"tags": [
       "elasticsearch",
       "hosted",
       "fully-managed"
   ]
}'

A few examples of response typed documents:

curl -XPUT 'ES_HOST:ES_PORT/child/response/1?parent=1&refresh&pretty' -H 'Content-Type: application/json' -d '{
   "user": {
       "location": "New York, United STates",
       "profile_name": "Fred",
       "id": 1
   },
   "body": "Qbox makes it easy for us to provision an Elasticsearch cluster without wasting time on all the details of cluster configuration..",
   "creation_date": "2017-09-12T12:25:21.030"
}'
curl -XPUT 'ES_HOST:ES_PORT/child/response/2?parent=1&refresh&pretty' -H 'Content-Type: application/json' -d '{
   "user": {
       "location": "London, United Kingdom",
       "profile_name": "John",
       "id": 2
   },
   "body": "Use Qbox. It provides Free 24/7 support and maintenance for every customer.",
   "creation_date": "2017-01-12T10:23:31.030"
}'

The following request can be built that connects the two together:

curl -XPOST 'ES_HOST:ES_PORT/child/_search?size=0&pretty' -H 'Content-Type: application/json' -d '{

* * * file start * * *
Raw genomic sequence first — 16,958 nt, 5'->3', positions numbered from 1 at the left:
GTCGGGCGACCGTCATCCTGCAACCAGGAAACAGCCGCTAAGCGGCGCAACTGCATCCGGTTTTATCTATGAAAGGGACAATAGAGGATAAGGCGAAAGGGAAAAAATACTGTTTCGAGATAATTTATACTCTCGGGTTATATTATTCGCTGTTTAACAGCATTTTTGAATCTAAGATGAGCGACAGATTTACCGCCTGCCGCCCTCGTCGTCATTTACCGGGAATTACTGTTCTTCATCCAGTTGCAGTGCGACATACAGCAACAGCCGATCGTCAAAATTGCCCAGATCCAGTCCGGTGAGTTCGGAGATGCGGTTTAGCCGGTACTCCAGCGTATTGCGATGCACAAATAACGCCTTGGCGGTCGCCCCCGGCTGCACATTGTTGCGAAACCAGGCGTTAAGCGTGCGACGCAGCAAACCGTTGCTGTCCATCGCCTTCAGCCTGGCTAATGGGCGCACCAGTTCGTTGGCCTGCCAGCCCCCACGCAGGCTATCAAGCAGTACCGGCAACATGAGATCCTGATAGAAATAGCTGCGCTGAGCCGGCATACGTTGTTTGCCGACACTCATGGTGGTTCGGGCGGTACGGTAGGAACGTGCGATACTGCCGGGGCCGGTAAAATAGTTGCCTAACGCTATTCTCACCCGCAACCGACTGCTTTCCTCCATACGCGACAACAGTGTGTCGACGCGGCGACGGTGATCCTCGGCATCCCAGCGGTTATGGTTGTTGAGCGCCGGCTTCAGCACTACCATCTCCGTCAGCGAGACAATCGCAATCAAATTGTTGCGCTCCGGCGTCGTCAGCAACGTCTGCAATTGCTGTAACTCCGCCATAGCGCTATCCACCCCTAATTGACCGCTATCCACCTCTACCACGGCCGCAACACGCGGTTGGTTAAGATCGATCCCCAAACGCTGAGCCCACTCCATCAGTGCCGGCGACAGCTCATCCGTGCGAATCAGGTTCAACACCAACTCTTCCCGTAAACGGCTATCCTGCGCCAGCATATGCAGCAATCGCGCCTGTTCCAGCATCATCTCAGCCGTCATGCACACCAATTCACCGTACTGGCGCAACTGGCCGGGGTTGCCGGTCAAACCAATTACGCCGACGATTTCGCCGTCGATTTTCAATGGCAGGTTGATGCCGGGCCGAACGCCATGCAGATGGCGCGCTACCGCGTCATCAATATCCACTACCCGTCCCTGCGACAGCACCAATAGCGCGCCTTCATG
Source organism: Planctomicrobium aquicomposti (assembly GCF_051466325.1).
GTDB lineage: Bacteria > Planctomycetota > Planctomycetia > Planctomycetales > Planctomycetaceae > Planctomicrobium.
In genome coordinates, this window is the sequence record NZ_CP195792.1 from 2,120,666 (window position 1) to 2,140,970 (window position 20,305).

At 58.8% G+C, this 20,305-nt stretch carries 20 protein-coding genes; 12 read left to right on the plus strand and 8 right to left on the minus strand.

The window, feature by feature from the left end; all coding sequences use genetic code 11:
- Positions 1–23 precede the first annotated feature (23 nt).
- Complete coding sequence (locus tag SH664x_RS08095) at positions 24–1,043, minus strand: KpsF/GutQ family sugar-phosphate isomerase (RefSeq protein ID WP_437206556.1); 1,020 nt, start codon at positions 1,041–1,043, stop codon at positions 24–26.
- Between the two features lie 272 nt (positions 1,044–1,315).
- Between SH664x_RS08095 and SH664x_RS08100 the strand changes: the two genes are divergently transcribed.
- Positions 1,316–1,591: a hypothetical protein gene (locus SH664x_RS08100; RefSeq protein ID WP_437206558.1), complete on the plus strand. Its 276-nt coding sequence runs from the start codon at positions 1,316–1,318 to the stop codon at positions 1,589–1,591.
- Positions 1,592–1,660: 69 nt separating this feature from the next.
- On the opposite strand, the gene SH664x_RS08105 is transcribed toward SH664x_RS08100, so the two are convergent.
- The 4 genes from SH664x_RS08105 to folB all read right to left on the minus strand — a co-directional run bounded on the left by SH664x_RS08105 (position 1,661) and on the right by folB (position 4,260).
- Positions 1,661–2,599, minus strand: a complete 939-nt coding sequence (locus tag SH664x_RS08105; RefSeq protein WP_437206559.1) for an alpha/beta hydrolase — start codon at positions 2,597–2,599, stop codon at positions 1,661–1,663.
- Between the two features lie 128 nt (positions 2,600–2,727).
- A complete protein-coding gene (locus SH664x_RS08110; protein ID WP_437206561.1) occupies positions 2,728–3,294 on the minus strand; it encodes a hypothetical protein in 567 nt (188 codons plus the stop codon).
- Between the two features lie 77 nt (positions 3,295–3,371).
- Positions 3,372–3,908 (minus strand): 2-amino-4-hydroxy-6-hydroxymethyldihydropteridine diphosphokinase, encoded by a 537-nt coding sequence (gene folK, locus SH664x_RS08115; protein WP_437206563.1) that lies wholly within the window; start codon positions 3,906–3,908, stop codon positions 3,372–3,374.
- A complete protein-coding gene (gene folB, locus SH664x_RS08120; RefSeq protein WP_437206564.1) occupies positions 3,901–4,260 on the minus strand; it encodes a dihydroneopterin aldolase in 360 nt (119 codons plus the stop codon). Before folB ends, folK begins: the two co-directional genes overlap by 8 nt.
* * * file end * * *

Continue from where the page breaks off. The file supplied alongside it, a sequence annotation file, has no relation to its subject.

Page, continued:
"aggs": {
   "top-tags": {
     "terms": {
       "field": "tags.keyword",
       "size": 10
     },
     "aggs": {
       "to-responses": {
         "children": {
           "type" : "response"
         },
         "aggs": {
           "top-users": {
             "terms": {
               "field": "user.profile_name.keyword",
               "size": 10
             }
           }
         }
       }
     }
   }
 }
}'

The above example returns the top queries tags and per tag the top response users. Here, the top-tags aggreagtion determine the number of query documents with the tag elasticsearch, managed, etc.

The to-responses aggregation tells about response documents that are related to question documents with the tag elasticsearch, managed, etc.

{
  "timed_out": false,
  "took": 32,
  "_shards": {
    "total": 5,
    "successful": 5,
    "skipped" : 0,
    "failed": 0
  },
  "hits": {
    "total": 3,
    "max_score": 0.0,
    "hits": []
  },
  "aggregations": {
    "top-tags": {
      "doc_count_error_upper_bound": 0,
      "sum_other_doc_count": 0,